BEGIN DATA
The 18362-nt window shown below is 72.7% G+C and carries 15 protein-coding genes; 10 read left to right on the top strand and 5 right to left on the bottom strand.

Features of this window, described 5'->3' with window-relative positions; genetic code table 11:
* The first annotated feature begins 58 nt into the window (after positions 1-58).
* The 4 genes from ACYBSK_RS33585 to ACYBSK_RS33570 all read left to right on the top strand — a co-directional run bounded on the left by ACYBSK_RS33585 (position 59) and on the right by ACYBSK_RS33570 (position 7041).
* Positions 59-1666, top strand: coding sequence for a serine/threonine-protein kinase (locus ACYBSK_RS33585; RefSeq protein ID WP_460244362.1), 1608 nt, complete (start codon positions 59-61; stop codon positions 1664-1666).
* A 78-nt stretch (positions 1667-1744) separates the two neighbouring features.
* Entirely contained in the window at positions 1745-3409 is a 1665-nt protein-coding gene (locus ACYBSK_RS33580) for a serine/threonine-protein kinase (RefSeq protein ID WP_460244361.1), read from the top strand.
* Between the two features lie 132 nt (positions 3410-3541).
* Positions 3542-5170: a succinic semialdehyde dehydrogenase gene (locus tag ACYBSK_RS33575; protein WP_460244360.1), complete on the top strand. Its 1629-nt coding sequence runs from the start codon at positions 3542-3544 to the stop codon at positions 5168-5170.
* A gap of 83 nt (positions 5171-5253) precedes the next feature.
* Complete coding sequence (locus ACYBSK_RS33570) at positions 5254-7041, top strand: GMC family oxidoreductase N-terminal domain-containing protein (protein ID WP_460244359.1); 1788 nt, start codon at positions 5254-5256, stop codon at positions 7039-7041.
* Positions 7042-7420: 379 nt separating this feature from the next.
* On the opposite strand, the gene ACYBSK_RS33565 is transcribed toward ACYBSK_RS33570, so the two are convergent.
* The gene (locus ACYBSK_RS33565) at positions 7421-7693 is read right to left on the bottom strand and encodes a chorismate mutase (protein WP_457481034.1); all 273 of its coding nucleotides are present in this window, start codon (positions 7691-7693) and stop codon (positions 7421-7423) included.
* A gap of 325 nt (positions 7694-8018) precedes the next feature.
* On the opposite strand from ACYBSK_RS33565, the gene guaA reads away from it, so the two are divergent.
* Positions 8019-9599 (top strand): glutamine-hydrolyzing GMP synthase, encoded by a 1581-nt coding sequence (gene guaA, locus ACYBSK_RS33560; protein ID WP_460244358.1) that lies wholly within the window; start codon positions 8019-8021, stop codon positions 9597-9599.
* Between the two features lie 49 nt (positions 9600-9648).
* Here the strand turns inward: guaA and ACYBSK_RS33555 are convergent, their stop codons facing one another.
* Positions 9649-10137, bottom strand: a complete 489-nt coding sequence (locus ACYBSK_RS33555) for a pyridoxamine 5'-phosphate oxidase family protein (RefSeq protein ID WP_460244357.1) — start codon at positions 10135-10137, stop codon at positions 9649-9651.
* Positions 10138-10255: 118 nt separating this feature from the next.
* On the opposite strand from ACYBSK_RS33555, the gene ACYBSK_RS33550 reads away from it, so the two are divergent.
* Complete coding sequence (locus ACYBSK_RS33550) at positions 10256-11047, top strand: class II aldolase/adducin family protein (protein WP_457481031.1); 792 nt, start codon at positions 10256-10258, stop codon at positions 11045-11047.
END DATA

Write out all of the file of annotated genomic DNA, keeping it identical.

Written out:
The 18362-nt window shown below is 72.7% G+C and carries 15 protein-coding genes; 10 read left to right on the top strand and 5 right to left on the bottom strand.

Features of this window, described 5'->3' with window-relative positions; genetic code table 11:
* The first annotated feature begins 58 nt into the window (after positions 1-58).
* The 4 genes from ACYBSK_RS33585 to ACYBSK_RS33570 all read left to right on the top strand — a co-directional run bounded on the left by ACYBSK_RS33585 (position 59) and on the right by ACYBSK_RS33570 (position 7041).
* Positions 59-1666, top strand: coding sequence for a serine/threonine-protein kinase (locus ACYBSK_RS33585; RefSeq protein ID WP_460244362.1), 1608 nt, complete (start codon positions 59-61; stop codon positions 1664-1666).
* A 78-nt stretch (positions 1667-1744) separates the two neighbouring features.
* Entirely contained in the window at positions 1745-3409 is a 1665-nt protein-coding gene (locus ACYBSK_RS33580) for a serine/threonine-protein kinase (RefSeq protein ID WP_460244361.1), read from the top strand.
* Between the two features lie 132 nt (positions 3410-3541).
* Positions 3542-5170: a succinic semialdehyde dehydrogenase gene (locus tag ACYBSK_RS33575; protein WP_460244360.1), complete on the top strand. Its 1629-nt coding sequence runs from the start codon at positions 3542-3544 to the stop codon at positions 5168-5170.
* A gap of 83 nt (positions 5171-5253) precedes the next feature.
* Complete coding sequence (locus ACYBSK_RS33570) at positions 5254-7041, top strand: GMC family oxidoreductase N-terminal domain-containing protein (protein ID WP_460244359.1); 1788 nt, start codon at positions 5254-5256, stop codon at positions 7039-7041.
* Positions 7042-7420: 379 nt separating this feature from the next.
* On the opposite strand, the gene ACYBSK_RS33565 is transcribed toward ACYBSK_RS33570, so the two are convergent.
* The gene (locus ACYBSK_RS33565) at positions 7421-7693 is read right to left on the bottom strand and encodes a chorismate mutase (protein WP_457481034.1); all 273 of its coding nucleotides are present in this window, start codon (positions 7691-7693) and stop codon (positions 7421-7423) included.
* A gap of 325 nt (positions 7694-8018) precedes the next feature.
* On the opposite strand from ACYBSK_RS33565, the gene guaA reads away from it, so the two are divergent.
* Positions 8019-9599 (top strand): glutamine-hydrolyzing GMP synthase, encoded by a 1581-nt coding sequence (gene guaA, locus ACYBSK_RS33560; protein ID WP_460244358.1) that lies wholly within the window; start codon positions 8019-8021, stop codon positions 9597-9599.
* Between the two features lie 49 nt (positions 9600-9648).
* Here the strand turns inward: guaA and ACYBSK_RS33555 are convergent, their stop codons facing one another.
* Positions 9649-10137, bottom strand: a complete 489-nt coding sequence (locus ACYBSK_RS33555) for a pyridoxamine 5'-phosphate oxidase family protein (RefSeq protein ID WP_460244357.1) — start codon at positions 10135-10137, stop codon at positions 9649-9651.
* Positions 10138-10255: 118 nt separating this feature from the next.
* On the opposite strand from ACYBSK_RS33555, the gene ACYBSK_RS33550 reads away from it, so the two are divergent.
* Complete coding sequence (locus ACYBSK_RS33550) at positions 10256-11047, top strand: class II aldolase/adducin family protein (protein WP_457481031.1); 792 nt, start codon at positions 10256-10258, stop codon at positions 11045-11047.